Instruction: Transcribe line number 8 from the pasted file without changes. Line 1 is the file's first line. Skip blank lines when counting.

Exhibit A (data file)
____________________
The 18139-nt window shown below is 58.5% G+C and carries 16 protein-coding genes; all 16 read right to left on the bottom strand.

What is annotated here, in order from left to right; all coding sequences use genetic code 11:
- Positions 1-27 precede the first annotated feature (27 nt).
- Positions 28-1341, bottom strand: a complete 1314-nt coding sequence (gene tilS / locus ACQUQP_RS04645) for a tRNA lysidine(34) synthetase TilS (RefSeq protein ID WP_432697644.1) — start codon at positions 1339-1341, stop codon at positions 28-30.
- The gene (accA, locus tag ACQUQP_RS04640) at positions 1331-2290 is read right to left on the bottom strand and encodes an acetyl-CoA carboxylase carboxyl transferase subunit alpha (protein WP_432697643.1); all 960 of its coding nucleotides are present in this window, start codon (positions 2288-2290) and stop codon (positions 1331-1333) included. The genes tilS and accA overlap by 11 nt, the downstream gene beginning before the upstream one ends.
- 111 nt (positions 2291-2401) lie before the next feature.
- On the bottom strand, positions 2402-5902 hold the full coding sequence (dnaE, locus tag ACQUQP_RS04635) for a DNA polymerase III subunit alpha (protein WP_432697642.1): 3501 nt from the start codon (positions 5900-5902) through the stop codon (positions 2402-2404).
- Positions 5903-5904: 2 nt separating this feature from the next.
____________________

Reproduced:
- Positions 5903-5904: 2 nt separating this feature from the next.